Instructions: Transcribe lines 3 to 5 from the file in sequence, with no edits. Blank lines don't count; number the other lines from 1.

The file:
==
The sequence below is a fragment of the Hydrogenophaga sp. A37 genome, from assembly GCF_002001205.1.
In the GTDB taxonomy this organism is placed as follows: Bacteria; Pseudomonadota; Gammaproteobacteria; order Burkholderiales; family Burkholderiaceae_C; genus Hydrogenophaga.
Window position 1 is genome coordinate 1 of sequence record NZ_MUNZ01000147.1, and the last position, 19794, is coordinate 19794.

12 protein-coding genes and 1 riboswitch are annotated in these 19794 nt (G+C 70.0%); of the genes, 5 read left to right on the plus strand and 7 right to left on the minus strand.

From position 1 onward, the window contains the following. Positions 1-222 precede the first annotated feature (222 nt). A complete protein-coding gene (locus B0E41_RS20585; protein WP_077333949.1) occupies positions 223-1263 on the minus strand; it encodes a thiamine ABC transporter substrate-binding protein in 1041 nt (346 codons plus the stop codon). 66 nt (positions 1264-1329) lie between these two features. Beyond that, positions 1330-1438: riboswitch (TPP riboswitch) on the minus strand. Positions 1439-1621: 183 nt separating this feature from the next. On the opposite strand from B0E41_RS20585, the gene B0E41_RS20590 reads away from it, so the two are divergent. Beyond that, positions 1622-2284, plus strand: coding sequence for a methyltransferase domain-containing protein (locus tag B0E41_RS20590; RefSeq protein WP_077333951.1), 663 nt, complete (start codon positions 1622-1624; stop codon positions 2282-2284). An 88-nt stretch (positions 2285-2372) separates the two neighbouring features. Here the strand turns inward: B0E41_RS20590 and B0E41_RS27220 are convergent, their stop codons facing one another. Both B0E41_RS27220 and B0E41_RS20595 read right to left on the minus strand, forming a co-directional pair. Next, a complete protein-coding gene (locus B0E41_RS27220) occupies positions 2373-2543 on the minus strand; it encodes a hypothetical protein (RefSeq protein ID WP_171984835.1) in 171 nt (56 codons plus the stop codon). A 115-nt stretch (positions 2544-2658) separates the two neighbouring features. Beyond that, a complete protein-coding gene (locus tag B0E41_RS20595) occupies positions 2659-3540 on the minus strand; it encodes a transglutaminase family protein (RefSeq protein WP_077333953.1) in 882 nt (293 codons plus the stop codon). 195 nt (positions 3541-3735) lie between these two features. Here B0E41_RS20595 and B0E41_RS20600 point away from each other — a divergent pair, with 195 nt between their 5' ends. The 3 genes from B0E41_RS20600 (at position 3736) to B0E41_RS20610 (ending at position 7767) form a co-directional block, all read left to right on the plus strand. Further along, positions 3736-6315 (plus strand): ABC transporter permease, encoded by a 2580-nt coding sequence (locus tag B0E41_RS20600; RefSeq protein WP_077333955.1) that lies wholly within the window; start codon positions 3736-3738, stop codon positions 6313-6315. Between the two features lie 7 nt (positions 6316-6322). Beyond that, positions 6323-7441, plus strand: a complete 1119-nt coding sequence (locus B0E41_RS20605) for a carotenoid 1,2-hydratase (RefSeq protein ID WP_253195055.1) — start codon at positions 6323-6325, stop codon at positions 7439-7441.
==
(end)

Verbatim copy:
Window position 1 is genome coordinate 1 of sequence record NZ_MUNZ01000147.1, and the last position, 19794, is coordinate 19794.

12 protein-coding genes and 1 riboswitch are annotated in these 19794 nt (G+C 70.0%); of the genes, 5 read left to right on the plus strand and 7 right to left on the minus strand.

From position 1 onward, the window contains the following. Positions 1-222 precede the first annotated feature (222 nt). A complete protein-coding gene (locus B0E41_RS20585; protein WP_077333949.1) occupies positions 223-1263 on the minus strand; it encodes a thiamine ABC transporter substrate-binding protein in 1041 nt (346 codons plus the stop codon). 66 nt (positions 1264-1329) lie between these two features. Beyond that, positions 1330-1438: riboswitch (TPP riboswitch) on the minus strand. Positions 1439-1621: 183 nt separating this feature from the next. On the opposite strand from B0E41_RS20585, the gene B0E41_RS20590 reads away from it, so the two are divergent. Beyond that, positions 1622-2284, plus strand: coding sequence for a methyltransferase domain-containing protein (locus tag B0E41_RS20590; RefSeq protein WP_077333951.1), 663 nt, complete (start codon positions 1622-1624; stop codon positions 2282-2284). An 88-nt stretch (positions 2285-2372) separates the two neighbouring features. Here the strand turns inward: B0E41_RS20590 and B0E41_RS27220 are convergent, their stop codons facing one another. Both B0E41_RS27220 and B0E41_RS20595 read right to left on the minus strand, forming a co-directional pair. Next, a complete protein-coding gene (locus B0E41_RS27220) occupies positions 2373-2543 on the minus strand; it encodes a hypothetical protein (RefSeq protein ID WP_171984835.1) in 171 nt (56 codons plus the stop codon). A 115-nt stretch (positions 2544-2658) separates the two neighbouring features. Beyond that, a complete protein-coding gene (locus tag B0E41_RS20595) occupies positions 2659-3540 on the minus strand; it encodes a transglutaminase family protein (RefSeq protein WP_077333953.1) in 882 nt (293 codons plus the stop codon). 195 nt (positions 3541-3735) lie between these two features. Here B0E41_RS20595 and B0E41_RS20600 point away from each other — a divergent pair, with 195 nt between their 5' ends. The 3 genes from B0E41_RS20600 (at position 3736) to B0E41_RS20610 (ending at position 7767) form a co-directional block, all read left to right on the plus strand. Further along, positions 3736-6315 (plus strand): ABC transporter permease, encoded by a 2580-nt coding sequence (locus tag B0E41_RS20600; RefSeq protein WP_077333955.1) that lies wholly within the window; start codon positions 3736-3738, stop codon positions 6313-6315. Between the two features lie 7 nt (positions 6316-6322). Beyond that, positions 6323-7441, plus strand: a complete 1119-nt coding sequence (locus B0E41_RS20605) for a carotenoid 1,2-hydratase (RefSeq protein ID WP_253195055.1) — start codon at positions 6323-6325, stop codon at positions 7439-7441.